Robinson stands on many shoulders. Utopia, the perfect place, is always conceptualized from within the limitations of where we actually live. As old visions are chastened by the reality of their attempted implementation, our idea of perfection has changed over the past century. In literature, utopia as we know it begins with H.G. Wells, Edward Bellamy, and hundreds of lesser-known contemporary authors, all of whom were products of the late-19th-century socialist movement which consciously held their novels up as visions of a better, socialist future. It's a strategy that recruited millions worldwide.
In the classic Looking Backward, Bellamy's hero wakes from a one-hundred-year sleep to the futuristic year 2000, when the abolishment of private property has liberated humanity from scarcity, greed, and lust for power. In the typical turn-of-the-last-century utopia, which reaches back to Plato's Republic, society is egalitarian but run on a military model, with production and consumption regulated by technocratic elites. Culture is the superior scientific (and often Christian) culture of the Northern hemisphere, driven by macro-technologies: heavy industry, eugenics, centralized planning, atomic energy, space travel, and building of colossal scale. This is the vision that shaped the Soviet Union, which sought to one-up the capitalists in efficiency by establishing "industrial armies," as they are called in the Communist Manifesto.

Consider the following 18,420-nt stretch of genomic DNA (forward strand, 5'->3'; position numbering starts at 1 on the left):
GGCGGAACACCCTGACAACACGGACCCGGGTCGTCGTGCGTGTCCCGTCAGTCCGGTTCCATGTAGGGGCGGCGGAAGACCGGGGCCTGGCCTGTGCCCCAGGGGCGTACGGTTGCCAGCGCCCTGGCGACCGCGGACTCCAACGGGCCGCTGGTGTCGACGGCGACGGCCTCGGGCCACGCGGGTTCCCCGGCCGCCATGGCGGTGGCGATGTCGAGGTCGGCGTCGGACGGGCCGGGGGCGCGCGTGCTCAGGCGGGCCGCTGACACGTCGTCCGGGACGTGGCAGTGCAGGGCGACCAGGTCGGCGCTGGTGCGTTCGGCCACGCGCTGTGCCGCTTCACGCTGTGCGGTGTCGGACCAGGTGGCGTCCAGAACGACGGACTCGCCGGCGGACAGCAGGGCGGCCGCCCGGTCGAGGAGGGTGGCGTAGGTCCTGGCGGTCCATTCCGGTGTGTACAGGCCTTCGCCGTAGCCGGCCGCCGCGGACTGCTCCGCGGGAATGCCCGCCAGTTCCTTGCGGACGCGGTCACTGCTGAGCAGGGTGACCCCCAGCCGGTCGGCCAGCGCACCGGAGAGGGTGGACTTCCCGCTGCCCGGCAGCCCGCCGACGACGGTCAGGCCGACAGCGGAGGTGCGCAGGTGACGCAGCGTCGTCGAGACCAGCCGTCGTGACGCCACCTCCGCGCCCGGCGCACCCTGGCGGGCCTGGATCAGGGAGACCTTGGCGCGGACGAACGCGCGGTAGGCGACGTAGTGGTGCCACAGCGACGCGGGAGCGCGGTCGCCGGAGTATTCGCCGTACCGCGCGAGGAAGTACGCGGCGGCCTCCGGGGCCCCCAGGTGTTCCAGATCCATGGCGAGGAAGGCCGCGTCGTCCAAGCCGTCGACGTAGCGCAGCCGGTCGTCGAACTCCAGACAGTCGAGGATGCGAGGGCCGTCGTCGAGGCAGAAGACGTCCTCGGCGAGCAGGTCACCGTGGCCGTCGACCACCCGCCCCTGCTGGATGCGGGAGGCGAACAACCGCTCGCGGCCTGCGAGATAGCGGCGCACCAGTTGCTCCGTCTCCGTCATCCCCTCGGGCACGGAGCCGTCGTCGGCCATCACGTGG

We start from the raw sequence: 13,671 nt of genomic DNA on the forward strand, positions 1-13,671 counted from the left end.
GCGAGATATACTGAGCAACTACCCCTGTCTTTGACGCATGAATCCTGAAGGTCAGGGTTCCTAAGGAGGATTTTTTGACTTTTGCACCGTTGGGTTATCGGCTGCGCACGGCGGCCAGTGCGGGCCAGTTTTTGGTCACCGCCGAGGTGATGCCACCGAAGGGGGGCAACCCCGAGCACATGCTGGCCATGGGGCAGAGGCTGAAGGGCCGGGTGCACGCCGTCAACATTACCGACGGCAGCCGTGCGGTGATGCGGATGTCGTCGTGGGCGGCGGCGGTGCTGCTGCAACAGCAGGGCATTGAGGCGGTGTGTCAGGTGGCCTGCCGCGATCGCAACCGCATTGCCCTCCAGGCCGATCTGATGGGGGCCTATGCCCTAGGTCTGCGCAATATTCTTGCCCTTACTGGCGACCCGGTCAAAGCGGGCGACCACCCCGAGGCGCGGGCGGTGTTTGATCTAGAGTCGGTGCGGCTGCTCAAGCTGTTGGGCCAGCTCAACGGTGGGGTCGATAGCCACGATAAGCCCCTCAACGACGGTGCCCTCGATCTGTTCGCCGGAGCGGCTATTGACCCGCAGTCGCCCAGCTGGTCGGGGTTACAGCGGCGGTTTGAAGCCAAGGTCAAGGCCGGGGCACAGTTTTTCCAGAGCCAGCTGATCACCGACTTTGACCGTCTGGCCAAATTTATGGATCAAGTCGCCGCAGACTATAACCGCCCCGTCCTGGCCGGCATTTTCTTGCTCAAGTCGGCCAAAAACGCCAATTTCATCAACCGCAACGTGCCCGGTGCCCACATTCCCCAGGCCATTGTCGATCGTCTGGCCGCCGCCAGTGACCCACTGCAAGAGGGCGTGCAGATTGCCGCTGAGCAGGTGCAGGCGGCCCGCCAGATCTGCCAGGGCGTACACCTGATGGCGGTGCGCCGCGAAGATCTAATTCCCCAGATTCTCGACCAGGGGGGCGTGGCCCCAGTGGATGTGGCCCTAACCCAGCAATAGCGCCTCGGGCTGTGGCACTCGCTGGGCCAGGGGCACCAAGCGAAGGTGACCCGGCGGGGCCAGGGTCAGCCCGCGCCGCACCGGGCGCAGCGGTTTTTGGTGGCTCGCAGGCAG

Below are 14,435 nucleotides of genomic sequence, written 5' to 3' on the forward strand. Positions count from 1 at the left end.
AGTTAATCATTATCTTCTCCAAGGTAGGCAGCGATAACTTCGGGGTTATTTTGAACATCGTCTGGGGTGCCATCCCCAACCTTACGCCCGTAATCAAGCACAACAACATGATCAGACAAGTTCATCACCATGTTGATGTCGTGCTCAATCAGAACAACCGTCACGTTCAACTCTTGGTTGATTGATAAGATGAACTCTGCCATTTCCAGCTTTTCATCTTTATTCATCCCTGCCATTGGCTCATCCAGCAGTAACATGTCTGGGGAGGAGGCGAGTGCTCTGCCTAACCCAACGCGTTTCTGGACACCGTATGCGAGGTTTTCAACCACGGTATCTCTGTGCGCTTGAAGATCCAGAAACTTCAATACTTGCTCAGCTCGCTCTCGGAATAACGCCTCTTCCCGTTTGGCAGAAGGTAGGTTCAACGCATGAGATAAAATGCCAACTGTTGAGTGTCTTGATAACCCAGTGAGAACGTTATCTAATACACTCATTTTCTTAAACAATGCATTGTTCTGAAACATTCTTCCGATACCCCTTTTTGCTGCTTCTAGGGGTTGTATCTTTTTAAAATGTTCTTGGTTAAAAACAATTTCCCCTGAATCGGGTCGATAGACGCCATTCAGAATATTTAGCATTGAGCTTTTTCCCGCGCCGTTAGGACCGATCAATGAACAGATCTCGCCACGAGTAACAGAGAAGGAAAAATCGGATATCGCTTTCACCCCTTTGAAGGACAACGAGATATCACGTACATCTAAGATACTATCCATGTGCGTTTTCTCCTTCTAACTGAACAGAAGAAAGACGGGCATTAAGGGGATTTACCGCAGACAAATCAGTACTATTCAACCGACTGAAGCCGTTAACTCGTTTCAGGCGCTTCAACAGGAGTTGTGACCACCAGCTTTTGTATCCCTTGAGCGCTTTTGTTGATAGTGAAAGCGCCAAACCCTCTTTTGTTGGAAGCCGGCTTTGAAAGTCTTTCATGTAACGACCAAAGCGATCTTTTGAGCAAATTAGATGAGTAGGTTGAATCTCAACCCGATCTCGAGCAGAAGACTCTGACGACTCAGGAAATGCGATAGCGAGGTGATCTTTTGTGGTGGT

Experience is a bitter critic of utopia, and in the period following World War II, the modernist utopia was turned on its head in the novels of William S. Burroughs, Kurt Vonnegut, George Orwell, and J.G. Ballard.